Humanistica Lovaniensia. Journal of Neo-Latin Studies is a KU Leuven based double-blind peer-reviewed international journal that, as of 2018, appears twice a year as an online-only open access publication. It welcomes articles in English, French, German, Italian, and Spanish on Neo-Latin language, literature and culture from the fourteenth to the twenty-first century, as well as critical editions of Neo-Latin texts with translations and commentaries.
Starting with volume 67 (2018) Humanistica Lovaniensia will undergo some significant changes in response to the evolving scholarly landscape. After a half century of annually printed editions, under the pioneering editorship first of Jozef IJsewijn (1968-1998), then of his successors Gilbert Tournoy (1999-2008) and Dirk Sacré (2009-2017), the journal will transfer in 2018 to an online-only open access publication. As an OA-journal Humanistica Lovaniensia wishes to embrace the ideal of scholarship accessible to all and to reach out to a more extended readership. While still honouring its original vocation as a philologically oriented publication, it offers a forum to all scholars who share an interest in any aspect of Neo-Latin culture.
For many centuries, knowledge of Latin was indispensable for all who wished to contribute to intellectual life in the West: any nuanced scholarship on their endeavours should engage with the Neo-Latin worlds in which they moved. The reception of the classics is and remains a key element in Neo-Latin studies, yet scholarship increasingly recognises that Latin was the prime vehicle not only for engagement with the ancient world, but also for contemporary intellectual debate, in particular in the period from the Trecento to the Siècle des Lumières, when Neo-Latin established itself as the language of new worlds of knowledge all over Europe – and beyond.
Humanistica Lovaniensia sees the study of Neo-Latin as integral to any full understanding of the Renaissance and of the early modern history of ideas. The journal is therefore interested in research on Neo-Latin language and literature stricto sensu, but also in scholarship involving Neo-Latin’s role in a broad range of fields, including (but not limited to) philosophy, religion, politics, law, economics, education, science, medicine, art, architecture and music. By supplying editions and translations of Neo-Latin source material, Humanistica Lovaniensia seeks to foster scholarly interest for the Neo-Latin legacy and to enhance the awareness of its relevance for many other disciplines.
Considering Neo-Latin studies a wide-open field rather than a discipline limited by methodological or other boundaries, Humanistica Lovaniensia seeks to reflect in its range of contributions the multi-layered and multi-faceted, yet still understudied Neo-Latin world. With an open and inclusive attitude to both readers and contributors from all disciplines, it seeks to bring together authors and readers for whom Neo-Latin is important whether as the medium or the message.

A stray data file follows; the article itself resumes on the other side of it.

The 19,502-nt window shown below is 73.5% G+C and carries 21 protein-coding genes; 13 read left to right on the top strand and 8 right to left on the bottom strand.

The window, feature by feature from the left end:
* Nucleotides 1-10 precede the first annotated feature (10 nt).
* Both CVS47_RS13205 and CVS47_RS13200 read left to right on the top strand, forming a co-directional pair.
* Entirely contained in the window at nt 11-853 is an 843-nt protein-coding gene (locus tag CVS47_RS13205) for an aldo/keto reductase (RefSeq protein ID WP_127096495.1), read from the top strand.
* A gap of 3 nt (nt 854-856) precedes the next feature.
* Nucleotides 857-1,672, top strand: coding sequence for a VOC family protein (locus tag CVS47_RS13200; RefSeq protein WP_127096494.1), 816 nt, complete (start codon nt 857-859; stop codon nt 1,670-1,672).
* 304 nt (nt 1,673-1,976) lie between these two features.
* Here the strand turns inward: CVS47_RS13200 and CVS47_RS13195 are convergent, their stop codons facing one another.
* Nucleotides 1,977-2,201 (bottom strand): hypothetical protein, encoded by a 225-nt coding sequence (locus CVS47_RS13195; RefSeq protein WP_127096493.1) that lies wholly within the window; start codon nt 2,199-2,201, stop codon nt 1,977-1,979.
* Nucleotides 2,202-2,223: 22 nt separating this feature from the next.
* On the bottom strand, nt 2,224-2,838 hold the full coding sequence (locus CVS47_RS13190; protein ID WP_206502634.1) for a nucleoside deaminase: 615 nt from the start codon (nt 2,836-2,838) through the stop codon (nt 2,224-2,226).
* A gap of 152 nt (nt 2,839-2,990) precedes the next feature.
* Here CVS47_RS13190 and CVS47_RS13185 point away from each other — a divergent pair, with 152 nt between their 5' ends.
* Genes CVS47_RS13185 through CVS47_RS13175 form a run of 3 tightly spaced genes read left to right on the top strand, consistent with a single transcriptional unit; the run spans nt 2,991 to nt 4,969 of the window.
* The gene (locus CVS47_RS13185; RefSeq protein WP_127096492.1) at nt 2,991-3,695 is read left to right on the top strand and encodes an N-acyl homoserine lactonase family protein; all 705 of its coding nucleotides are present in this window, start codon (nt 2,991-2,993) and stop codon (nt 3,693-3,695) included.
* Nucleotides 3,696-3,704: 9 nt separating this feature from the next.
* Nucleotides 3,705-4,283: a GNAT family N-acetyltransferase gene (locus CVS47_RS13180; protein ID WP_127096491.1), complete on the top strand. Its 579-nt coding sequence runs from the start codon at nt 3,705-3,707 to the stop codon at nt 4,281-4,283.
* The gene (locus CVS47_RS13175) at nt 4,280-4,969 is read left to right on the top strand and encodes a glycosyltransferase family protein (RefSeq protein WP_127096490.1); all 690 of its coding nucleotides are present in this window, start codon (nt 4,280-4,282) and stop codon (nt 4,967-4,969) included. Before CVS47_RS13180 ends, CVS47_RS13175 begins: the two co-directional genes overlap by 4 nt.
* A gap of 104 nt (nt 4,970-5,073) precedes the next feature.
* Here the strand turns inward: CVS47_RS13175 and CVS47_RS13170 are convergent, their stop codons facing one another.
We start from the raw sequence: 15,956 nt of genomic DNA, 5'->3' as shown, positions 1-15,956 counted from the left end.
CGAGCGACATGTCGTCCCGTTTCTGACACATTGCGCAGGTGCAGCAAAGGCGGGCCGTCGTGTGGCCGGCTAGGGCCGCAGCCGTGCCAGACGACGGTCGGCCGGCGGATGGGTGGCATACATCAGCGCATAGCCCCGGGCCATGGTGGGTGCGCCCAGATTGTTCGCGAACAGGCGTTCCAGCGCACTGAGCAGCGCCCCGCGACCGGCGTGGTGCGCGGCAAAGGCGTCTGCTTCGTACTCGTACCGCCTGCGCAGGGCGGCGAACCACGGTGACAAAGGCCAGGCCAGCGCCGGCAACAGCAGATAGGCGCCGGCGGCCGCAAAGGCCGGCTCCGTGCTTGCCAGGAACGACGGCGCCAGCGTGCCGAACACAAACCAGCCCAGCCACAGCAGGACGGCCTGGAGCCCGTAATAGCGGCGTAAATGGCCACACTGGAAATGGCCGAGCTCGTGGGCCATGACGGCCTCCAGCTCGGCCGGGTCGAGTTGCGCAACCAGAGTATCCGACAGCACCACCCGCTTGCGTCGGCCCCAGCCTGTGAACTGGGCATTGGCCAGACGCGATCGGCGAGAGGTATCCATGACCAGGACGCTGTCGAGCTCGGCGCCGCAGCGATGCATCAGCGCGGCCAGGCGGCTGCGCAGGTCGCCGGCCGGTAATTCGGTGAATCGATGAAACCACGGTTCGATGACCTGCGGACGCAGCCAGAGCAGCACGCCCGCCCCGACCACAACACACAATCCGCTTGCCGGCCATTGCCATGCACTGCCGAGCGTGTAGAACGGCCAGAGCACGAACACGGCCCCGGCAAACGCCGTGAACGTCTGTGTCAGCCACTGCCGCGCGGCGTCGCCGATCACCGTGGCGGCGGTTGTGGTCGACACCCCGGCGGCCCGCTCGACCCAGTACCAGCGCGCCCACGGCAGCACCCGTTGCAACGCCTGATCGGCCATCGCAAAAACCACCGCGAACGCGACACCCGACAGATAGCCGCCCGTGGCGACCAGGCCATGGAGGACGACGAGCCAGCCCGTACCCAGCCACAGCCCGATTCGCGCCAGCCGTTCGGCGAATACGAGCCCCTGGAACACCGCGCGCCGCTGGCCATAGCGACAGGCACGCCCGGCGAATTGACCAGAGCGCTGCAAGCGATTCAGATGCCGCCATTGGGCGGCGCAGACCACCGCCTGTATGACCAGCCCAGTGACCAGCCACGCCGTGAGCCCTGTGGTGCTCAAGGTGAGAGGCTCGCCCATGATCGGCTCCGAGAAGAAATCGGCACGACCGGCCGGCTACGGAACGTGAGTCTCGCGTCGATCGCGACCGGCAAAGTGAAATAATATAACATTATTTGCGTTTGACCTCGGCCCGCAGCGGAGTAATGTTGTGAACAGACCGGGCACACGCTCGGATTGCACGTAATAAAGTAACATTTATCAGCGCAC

Humanistica Lovaniensia. Journal of Neo-Latin Studies publishes articles in English, French, German, Italian and Spanish on all aspects of Neo-Latin language, literature and culture from the fourteenth to the twenty-first century, as well as critical editions of Neo-Latin texts with translations and commentaries.
Humanistica Lovaniensia welcomes both short notes and longer articles. Submissions exceeding 15.000 words (including footnotes) are less likely to be accepted, except for critical editions; please consult the General Editor before submitting any longer articles.
Submissions are expected to contain original work and should not have been published in any other form or language, nor should they be under consideration elsewhere. Articles not conforming to the submission guidelines will not be considered for publication until they are in the required format, regardless of their content.
Receipt of submissions will be acknowledged. Submissions will be read by the Editors and authors will be informed within one month whether their submission will be sent out for double-blind review by at least two external referees. Authors will normally receive a decision and a brief explanation regarding the acceptance of their contribution within four months of the initial submission. The Editors’ decision, based on the referee reports, is final and no further correspondence will be entertained when a submission has been declined.
All submissions and enquiries should be sent electronically to the General Editor at humanistica @ kuleuven.be. Please submit two files: one containing the article, and separately the filled-out Submission form.
Editors: Jeroen De Keyser (KU Leuven), General Editor; Tom Deneire (Universiteit Antwerpen); Victoria Moul (King’s College London); Aline Smeesters (Université catholique de Louvain); Arnoud Visser (Universiteit Utrecht).